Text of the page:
At the end of a hike

I just love taking pictures of landscapes, and when you are in Jackson Hole, WY there is no shortage of beautiful scenes to photograph.  This was taken before I ventured into HDR photography and perhaps I can return again some day to capture that area in all its HDR glory!  In the meantime, I do have some wonderful shots from my trip there that I will continue to sprinkle in here and there, just to keep it fun (at least for me!).  This was taken while on a nice little hike with my buddies.  We were there on a guys trip, so what else are you going to do?  Basically, we walked around in the woods for days.  It was awesome!

This single image was taken at f/10 with no exposure bias.  I made some adjustments to Contrast in PSE and some minor color adjustments in Aperture, and that is all.


We were in Jackson Hole, WY for a guys' trip (which is awesome by the way) and had decided to spend a day in Yellowstone.  This is normally a fairly quick drive, except that we were there while the nearest entrance was still snowed in, so we had to drive for 2+ hours, briefly through Idaho and then enter the park through West Yellowstone, MT.  It was a great drive with a lot of scenery to enjoy all the way.  Shortly after leaving Jackson Hole, we were cruising up through a mountain pass which was pretty near the border with Idaho.  I saw this scene, and really liked that one tall tree standing alone.

This is a single exposure taken at f/10.  I originally was going to post this as a color version, but could never settle on how best to process it.  There was not a lot of color to work with, save for a little blue, and nothing ever looked right.  Finally I got inspired to change it to Black and White, and here it is.  I actually like this version much better than the color, since you can better see the mountain ranges in the distance.  Plus, sometimes these type of landscape shots are best presented in a very simple way, to let the natural beauty speak for itself.  Or something like that.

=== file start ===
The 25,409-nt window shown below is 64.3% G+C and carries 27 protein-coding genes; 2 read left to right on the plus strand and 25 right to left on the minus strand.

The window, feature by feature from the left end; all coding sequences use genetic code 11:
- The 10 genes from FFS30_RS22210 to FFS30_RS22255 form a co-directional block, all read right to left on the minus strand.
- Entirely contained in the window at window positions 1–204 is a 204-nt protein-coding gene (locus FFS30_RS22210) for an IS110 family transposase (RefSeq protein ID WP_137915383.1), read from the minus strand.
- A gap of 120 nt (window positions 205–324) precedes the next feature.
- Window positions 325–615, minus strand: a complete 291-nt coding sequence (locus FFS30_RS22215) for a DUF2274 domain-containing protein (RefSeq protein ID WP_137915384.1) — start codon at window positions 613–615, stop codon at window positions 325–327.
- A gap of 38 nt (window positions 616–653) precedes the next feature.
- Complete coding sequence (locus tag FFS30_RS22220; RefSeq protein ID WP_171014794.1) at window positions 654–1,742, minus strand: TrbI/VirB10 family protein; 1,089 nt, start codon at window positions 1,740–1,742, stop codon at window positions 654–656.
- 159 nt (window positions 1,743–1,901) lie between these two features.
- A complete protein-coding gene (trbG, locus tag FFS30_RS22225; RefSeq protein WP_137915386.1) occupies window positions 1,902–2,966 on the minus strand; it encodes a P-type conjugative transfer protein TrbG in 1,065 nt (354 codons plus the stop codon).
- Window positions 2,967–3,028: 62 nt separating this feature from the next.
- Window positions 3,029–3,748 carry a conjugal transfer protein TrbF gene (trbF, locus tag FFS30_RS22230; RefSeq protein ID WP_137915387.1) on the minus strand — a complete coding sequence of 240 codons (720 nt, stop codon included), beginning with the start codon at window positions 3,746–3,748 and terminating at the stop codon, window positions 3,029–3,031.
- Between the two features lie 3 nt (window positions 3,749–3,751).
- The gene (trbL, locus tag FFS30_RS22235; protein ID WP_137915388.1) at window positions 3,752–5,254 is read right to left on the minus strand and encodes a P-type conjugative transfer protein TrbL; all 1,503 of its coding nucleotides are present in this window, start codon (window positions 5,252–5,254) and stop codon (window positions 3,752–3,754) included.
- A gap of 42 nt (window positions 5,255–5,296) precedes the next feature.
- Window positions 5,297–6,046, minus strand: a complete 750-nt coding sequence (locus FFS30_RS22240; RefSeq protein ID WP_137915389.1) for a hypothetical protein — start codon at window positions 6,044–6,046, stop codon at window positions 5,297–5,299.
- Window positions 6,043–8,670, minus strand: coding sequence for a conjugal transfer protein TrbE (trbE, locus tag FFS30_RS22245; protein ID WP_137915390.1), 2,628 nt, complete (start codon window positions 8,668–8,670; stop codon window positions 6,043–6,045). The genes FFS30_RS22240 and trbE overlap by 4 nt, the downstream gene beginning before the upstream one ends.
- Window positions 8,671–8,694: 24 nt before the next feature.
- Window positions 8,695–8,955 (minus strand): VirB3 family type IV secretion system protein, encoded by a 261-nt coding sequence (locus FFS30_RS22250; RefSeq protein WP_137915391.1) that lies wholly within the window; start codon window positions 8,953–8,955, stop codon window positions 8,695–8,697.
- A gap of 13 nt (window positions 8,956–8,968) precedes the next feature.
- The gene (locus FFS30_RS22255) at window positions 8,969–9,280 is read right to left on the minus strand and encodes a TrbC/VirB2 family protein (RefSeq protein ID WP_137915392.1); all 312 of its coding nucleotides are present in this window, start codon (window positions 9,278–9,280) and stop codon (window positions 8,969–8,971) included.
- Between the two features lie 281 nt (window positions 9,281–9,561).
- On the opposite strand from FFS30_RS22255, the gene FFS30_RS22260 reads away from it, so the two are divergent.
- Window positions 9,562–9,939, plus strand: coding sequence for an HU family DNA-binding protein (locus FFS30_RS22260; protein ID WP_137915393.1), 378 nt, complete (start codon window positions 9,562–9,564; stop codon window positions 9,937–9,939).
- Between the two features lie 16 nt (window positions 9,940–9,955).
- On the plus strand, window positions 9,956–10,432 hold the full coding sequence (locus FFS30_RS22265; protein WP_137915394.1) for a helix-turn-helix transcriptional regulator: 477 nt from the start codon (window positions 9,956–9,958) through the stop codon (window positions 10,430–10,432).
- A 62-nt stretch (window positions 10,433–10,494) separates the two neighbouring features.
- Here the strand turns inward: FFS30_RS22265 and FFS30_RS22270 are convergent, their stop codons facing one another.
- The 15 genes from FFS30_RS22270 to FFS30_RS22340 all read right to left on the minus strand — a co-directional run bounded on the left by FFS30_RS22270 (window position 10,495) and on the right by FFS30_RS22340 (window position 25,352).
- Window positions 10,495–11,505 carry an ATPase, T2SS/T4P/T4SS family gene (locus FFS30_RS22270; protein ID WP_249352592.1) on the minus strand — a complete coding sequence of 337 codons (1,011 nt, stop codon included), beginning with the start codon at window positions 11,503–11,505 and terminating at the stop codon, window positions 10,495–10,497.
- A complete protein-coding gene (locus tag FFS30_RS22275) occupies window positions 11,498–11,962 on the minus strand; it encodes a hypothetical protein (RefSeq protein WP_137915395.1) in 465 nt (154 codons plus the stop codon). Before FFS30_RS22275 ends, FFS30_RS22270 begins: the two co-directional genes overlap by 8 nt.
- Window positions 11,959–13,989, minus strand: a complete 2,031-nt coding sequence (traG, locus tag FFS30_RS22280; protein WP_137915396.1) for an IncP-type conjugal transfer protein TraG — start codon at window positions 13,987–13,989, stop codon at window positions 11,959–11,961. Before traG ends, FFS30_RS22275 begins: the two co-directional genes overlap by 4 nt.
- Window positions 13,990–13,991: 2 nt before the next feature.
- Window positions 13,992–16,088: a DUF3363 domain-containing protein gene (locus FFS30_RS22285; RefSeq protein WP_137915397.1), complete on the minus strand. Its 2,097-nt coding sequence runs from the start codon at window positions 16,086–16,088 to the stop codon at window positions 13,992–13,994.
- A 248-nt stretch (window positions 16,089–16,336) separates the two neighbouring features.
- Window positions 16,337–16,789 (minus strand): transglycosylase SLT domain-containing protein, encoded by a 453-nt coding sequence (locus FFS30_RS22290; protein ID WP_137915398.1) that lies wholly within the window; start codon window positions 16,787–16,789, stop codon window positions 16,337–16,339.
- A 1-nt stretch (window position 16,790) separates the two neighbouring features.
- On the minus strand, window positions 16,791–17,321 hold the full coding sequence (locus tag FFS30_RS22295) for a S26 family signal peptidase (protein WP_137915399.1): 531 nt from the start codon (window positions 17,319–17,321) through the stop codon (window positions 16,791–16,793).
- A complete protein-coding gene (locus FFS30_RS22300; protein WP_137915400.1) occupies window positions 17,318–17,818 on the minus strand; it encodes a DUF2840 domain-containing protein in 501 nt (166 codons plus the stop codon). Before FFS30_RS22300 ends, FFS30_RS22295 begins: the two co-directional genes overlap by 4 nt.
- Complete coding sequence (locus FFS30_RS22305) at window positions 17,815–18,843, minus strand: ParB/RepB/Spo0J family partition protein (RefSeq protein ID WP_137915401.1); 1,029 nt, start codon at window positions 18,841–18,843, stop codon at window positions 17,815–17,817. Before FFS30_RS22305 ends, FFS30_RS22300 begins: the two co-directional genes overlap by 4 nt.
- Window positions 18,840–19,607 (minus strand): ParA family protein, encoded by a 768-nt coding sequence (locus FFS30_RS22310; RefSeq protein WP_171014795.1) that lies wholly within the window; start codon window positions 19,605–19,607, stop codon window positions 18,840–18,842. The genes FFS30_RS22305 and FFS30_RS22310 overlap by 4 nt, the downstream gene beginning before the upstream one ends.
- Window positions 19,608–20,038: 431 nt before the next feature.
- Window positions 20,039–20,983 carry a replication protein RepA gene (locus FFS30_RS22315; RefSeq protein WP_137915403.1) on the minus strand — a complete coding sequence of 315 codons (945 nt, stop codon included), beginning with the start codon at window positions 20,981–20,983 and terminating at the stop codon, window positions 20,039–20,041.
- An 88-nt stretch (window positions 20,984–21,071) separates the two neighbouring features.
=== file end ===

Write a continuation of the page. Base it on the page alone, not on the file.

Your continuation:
Coyote in the wild

Driving through Yellowstone, especially the Lamar Valley, it is darn near impossible NOT to see wildlife.  There are animals everywhere.  I imagine it is like being on the Serengeti or someplace in Africa, except with snow.  In this case, we were driving along and this coyote literally ran across the road in front of us.  Of course, we all immediately dove for our cameras, so I am not sure who had the wheel at that point, but the chances of hitting another car are slim to none when you haven't seen one in hours.  This guy ran up the snow embankment after crossing the road, and I figured my chance to capture him was gone, but he came through some brush and into a little clearing, and...paused.  It was great.  It was like he wanted to get his picture taken, except that he didn't look at us.  I guess he smelled dinner on the wind, and who doesn't want a warm meal when it's so cold outside?

The grandeur of Lamar Valley

Lamar Valley sits in Yellowstone National Park and has been called the Serengeti of the North because there is so much wildlife there to see.  I was only there a short while, but during that time I saw a coyote eating a small animal that he had captured; I saw bison grazing - it's hard to avoid them in Yellowstone; and I saw a black wolf cruising around.  It was amazing.  The valley is surrounded by mountains and is a beautiful place.  There is a single road that winds through the valley where it disappears back into the forest at the other end.  The scenery there is incredible - I highly recommend seeing this place at least once in your lifetime!

Empty and silent

I went with a couple of friends up to Jackson Hole, WY a while back during late April, which as you can tell from the picture was not springtime yet.  It was cold, snowy and awesome - very unlike April here in Central Texas.  We had no real agenda, other than to have a good time.  One day we drove around a bit outside of town, just cruising and having a look around, and came across this scene.  I really liked the big lone tree standing there, and how this fence seems to separate not much from not much.  It's a beautiful part of the country and I recommend it highly.